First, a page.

Thai PM in the soup over cook show

Court to rule whether Samak's appearance on cooking show violated constitution.

    Protesters say they will not budge from Government House until Samak resigns [AFP] 

    Samak had hosted a popular TV cooking show called Tasting and Complaining before becoming prime minister seven months ago.

    In depth


    Timeline: Political crisis

    Profile: Who are the PAD?

    Samak made a few appearances on the show - a mix of cooking and rants on various topics - after taking office, prompting a group of senators to petition the court on grounds that a prime minister was not allowed under the constitution to work with private companies.

    The case is the latest embarrassment for Samak, who has not been able to enter his office at Government House in the capital, Bangkok, since protesters stormed the compound on August 26. 

    They say they will not leave until he resigns.

    Mediation effort

    There appeared to be some hope of ending the standoff on Monday as a new mediation effort by parliament was due to get under way.

    Senate speaker Prasopsuk Boondet, who was appointed mediator by parliament last week, was to meet with Thailand's opposition leader and the heads of the six political parties that make up Samak's ruling coalition government.

    Samak's show was a a mix of cooking and rants on various topics [Reuters]
    "I am optimistic that there is still a way out of the ongoing stalemate," Prasopsuk told reporters before the meeting.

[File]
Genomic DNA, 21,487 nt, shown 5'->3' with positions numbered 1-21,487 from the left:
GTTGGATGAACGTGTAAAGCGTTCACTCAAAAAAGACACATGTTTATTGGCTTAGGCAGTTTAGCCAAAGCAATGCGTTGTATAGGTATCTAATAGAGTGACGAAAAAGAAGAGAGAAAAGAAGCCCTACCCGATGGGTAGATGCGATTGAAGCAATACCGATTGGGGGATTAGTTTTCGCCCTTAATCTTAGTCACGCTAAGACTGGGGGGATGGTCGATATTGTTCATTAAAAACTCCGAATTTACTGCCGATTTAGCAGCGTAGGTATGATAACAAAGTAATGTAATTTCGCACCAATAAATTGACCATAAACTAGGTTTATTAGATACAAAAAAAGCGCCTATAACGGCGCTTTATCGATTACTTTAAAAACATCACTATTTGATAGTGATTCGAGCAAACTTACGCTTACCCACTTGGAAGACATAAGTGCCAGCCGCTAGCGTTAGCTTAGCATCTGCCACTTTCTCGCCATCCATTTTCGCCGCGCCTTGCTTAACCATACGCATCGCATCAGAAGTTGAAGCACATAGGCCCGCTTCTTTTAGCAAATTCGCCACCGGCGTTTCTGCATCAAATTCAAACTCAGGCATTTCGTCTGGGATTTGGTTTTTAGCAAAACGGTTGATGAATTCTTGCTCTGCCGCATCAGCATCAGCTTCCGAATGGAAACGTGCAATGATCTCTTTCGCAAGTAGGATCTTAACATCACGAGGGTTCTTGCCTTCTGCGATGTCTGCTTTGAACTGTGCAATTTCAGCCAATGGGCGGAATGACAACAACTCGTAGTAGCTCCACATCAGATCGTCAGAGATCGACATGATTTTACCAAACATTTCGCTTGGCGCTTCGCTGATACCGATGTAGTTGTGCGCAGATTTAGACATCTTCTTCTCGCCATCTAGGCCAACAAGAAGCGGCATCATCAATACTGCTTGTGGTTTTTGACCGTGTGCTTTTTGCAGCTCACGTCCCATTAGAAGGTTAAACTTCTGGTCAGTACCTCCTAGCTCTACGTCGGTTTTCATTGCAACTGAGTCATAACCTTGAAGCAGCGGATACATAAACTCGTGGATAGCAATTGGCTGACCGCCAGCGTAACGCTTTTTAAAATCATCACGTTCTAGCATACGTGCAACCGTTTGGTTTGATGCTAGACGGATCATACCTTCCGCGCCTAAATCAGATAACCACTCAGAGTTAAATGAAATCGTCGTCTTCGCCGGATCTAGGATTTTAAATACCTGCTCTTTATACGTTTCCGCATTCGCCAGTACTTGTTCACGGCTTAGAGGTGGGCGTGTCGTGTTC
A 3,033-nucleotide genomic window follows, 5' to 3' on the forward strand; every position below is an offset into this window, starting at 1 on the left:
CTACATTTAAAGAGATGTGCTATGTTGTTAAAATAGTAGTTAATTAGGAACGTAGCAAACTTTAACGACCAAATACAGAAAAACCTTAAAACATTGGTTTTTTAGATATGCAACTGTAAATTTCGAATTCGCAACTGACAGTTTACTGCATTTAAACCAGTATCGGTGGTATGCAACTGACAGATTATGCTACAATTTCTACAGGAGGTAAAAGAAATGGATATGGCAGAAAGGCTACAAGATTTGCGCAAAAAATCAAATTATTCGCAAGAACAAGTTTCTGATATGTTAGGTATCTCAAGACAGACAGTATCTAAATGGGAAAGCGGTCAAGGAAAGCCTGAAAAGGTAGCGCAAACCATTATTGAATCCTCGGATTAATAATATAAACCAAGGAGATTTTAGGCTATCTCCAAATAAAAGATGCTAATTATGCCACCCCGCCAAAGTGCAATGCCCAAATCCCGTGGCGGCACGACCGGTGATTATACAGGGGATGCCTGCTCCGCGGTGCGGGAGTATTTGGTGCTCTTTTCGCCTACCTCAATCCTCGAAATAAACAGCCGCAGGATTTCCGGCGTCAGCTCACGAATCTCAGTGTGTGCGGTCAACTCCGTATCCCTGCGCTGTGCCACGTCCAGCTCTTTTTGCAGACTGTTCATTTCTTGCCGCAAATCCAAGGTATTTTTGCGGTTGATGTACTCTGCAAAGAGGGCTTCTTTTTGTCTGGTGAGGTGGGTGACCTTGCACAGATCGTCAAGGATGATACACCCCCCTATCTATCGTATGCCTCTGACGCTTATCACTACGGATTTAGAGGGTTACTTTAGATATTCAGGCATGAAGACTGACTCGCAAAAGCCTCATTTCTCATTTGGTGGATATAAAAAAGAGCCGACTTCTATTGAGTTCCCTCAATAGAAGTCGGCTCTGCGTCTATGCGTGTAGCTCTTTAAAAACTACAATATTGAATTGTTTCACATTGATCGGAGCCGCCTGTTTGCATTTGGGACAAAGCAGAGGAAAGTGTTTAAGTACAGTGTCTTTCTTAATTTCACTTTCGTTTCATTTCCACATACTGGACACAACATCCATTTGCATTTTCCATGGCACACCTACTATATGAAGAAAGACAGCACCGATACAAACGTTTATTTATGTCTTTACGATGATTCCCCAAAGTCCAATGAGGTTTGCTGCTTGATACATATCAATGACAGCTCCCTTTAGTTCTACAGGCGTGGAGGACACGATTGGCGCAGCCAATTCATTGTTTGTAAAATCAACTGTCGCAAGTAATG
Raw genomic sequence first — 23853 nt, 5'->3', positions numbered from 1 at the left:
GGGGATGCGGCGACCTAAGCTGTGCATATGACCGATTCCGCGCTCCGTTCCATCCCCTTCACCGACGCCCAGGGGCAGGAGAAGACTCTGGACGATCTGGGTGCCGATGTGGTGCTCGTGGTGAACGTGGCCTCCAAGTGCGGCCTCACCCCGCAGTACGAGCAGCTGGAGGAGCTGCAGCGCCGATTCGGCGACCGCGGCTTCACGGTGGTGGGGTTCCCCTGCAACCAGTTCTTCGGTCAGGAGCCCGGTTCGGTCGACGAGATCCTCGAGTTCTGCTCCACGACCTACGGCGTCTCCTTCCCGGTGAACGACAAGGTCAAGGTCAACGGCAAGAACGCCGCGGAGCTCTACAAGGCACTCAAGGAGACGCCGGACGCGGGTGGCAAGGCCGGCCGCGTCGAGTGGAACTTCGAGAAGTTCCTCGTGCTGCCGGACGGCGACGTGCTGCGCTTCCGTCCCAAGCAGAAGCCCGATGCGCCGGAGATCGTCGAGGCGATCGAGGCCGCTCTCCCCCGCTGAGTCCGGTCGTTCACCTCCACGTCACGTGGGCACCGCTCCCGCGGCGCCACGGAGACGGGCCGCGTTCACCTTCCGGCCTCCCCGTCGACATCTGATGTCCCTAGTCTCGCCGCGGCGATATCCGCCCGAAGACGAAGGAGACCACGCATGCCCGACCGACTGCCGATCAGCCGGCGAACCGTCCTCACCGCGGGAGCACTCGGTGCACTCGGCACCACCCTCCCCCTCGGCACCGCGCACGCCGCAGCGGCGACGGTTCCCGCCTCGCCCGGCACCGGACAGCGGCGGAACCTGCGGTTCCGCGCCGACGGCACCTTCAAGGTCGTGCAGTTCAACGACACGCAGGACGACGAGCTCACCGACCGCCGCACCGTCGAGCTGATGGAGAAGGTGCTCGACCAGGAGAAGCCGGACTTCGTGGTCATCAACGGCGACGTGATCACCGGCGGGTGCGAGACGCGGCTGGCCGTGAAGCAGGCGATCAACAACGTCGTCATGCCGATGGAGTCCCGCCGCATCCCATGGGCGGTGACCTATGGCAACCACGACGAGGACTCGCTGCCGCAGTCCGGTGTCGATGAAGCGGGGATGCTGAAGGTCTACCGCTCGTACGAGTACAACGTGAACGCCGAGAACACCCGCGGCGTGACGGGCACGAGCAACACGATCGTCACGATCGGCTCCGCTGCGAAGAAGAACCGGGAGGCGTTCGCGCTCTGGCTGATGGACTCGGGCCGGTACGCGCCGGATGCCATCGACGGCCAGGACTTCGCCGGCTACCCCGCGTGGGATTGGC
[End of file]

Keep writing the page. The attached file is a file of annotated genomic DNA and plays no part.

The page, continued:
But the meeting does not include the People's Alliance for Democracy (PAD) which is behind the protests and says it will not negotiate unless Samak resigns.

    The PAD accuses Samak and his government of corruption and violating the constitution.

    The protesters also accuse Samak of being a stooge of Thaksin Shinawatra, who was prime minister for six years before being deposed in 2006 following months of street protests by the alliance.

    On Sunday, Samak denied a rift with the army and dismissed the possibility of another coup.

    "The military will not stage a coup," he said in his weekly Sunday television broadcast. "They know the international community will not tolerate [another] coup."

    Confident to travel

    The premier, who has steadfastly refused to quit, said he still planned to travel to New York this month to attend the United Nations General Assembly meetings.

    Samak noted that Thaksin was ousted in 2006 while he was in New York at the UN headquarters, but he was confident that this would not happen to him.

    "I will deliver my speech at the United Nations and I don't believe any unwanted incident will happen like when Thaksin went to speak there," he said.

    Samak imposed a state of emergency last Tuesday after violent clashes between his supporters and opponents left one person dead.

    Calm was quickly restored, but Samak has acknowledged that the emergency decree has been ineffective at removing protesters from Government House.

    "After declaring the state of emergency, I thought everyone would be scared and disperse. But no one cares. They're ignoring the law," he said.

    "But I will not bow to them."

    SOURCE: Agencies


    YOU MIGHT ALSO LIKE

    Double standards: 'Why aren't we all with Somalia?'

    Double standards: 'Why aren't we all with Somalia?'

    More than 300 people died in Somalia but some are asking why there was less news coverage and sympathy on social media.

    How Moscow lost Riyadh in 1938

    How Moscow lost Riyadh in 1938

    Russian-Saudi relations could be very different today, if Stalin hadn't killed the Soviet ambassador to Saudi Arabia.

    Kobe Steel: A scandal made in Japan

    Kobe Steel: A scandal made in Japan

    Japan's third-largest steelmaker has admitted it faked data on parts used in cars, planes and trains.